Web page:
We are seeing a growing realization that there is no public sector - or private sector for that part - from a citizens point of view - only services produced somewhere (even if they are subject to policy making and regulation from the public
sector - really important task that should not be disturbed by service production). The all-important thing is that the "offering" should not be a stand-alone product or narrow service - but
the compilation of elements from relevant providers relevant to this particular everyday practise of a citizen-customer. And the rule should be to always let the user use tools he is already used to - not be highjacked by technology.
As often progress can start from very simple epiphanies. One example is the provision of strong e-id as a service from the banking sector to state and municipalities by letting users log in with familiar
e-banking credentials. This is now quite a success story in several countries and
tax payers' money is being saved big time.
On the road to this I came across some experience I hope will not be had elsewhere:
- the public sector wanted to create their own tool - a plastic card (apart from big cost to no avail - a form factor that will disappear and become feature in mobile phones)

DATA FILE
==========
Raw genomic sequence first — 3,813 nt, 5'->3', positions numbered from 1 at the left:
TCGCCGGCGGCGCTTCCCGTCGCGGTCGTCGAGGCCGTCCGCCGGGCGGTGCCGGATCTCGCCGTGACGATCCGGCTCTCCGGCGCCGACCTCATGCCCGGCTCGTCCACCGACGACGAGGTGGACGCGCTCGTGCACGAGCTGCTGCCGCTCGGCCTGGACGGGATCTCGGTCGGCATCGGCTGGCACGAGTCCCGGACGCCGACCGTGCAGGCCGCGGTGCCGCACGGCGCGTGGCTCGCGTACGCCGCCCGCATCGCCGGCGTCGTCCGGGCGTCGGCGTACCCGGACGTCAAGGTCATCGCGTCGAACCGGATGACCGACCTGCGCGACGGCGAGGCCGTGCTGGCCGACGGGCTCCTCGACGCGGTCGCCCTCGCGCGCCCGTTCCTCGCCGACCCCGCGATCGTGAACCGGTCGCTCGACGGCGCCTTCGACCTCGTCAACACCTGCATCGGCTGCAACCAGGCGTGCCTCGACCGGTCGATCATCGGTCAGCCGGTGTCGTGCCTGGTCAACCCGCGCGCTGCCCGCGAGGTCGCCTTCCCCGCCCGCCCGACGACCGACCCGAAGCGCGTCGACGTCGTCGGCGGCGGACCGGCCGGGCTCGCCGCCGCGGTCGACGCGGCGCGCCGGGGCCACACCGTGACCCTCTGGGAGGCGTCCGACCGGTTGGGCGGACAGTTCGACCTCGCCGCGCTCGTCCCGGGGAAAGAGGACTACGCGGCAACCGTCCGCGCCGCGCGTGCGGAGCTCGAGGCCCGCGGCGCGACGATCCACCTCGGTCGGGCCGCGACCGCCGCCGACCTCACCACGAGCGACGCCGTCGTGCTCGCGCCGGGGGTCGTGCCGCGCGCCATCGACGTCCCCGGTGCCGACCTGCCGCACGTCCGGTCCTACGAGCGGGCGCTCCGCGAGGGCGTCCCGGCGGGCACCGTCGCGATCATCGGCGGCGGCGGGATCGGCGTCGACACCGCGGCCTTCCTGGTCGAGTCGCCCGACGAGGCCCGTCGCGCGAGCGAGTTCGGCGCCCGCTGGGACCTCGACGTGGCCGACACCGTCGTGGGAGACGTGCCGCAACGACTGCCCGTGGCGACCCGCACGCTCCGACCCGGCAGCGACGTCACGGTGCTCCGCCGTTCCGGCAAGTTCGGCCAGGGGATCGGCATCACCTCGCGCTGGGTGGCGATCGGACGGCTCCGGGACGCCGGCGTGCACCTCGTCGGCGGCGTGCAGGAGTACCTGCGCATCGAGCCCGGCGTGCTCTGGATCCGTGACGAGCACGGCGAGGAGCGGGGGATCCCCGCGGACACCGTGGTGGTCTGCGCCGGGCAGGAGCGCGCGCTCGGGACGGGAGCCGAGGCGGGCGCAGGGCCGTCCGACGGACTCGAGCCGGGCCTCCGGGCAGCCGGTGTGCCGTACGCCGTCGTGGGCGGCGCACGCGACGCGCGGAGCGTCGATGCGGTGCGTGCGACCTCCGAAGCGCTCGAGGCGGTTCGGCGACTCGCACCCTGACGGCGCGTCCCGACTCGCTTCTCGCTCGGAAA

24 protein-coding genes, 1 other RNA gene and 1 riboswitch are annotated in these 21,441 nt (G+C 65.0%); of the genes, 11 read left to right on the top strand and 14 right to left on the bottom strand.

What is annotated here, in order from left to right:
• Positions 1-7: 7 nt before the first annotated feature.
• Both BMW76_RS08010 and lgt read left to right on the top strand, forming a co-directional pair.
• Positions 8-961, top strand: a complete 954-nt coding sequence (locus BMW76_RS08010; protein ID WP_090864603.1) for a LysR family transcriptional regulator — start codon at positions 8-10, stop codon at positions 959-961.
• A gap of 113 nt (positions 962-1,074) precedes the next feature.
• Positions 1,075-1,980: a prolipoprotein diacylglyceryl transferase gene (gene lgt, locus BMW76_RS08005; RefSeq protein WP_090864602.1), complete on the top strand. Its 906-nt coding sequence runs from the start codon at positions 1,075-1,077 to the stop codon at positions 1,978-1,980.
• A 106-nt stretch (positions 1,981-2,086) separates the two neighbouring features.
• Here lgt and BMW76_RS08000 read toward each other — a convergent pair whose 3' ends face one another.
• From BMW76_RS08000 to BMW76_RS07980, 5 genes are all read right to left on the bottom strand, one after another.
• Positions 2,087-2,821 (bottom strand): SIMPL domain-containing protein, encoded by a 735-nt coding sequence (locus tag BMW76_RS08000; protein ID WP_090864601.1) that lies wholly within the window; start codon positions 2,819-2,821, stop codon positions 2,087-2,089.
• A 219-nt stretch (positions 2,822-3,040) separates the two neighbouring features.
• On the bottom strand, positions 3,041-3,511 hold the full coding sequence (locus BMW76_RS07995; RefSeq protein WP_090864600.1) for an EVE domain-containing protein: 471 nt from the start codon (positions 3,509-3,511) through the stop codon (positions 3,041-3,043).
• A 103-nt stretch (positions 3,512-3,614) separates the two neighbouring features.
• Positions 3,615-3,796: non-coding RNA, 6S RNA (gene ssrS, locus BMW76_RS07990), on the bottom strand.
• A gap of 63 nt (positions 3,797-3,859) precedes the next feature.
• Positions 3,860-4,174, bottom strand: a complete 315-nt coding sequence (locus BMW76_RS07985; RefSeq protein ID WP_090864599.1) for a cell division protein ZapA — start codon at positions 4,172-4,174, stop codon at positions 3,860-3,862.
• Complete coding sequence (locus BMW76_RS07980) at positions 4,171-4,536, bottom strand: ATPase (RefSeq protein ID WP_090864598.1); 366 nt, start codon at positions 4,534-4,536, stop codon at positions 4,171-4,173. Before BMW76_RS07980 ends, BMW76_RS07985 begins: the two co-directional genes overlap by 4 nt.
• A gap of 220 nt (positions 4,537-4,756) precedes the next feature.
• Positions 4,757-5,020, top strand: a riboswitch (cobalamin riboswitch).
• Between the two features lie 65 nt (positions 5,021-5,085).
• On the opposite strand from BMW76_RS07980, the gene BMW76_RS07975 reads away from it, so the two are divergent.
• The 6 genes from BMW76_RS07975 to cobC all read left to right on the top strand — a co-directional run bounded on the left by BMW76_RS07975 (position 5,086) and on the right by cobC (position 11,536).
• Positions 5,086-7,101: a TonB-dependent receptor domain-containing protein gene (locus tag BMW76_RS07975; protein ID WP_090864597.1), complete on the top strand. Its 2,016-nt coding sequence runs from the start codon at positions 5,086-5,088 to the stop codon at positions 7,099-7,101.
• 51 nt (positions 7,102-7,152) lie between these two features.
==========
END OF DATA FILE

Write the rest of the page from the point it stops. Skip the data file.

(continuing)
- all of them did not at first welcome the idea that it was offered as a service - even if banks are well placed as a part of the defence against money laundering and being subject to regulation
- then it was - inevitably - approved as the equally secure, but much cheaper and hands-down preferred-by-citizens alternative to the plastic card
- but it was still not warmly welcomed - all sorts of arguments were heard why the state should issue its own plastic that might become the only one accepted later
Any civil servant today in front of this question will surely ask some simple questions based on our Nordic experience:
1. what do users prefer?
2. can I speed up digitalization by letting citizens use familiar, secure and trusted tools?
3. can I save tax payers money?
The answers are obvious and when acted upon - then public-private partnership for this part is not just words.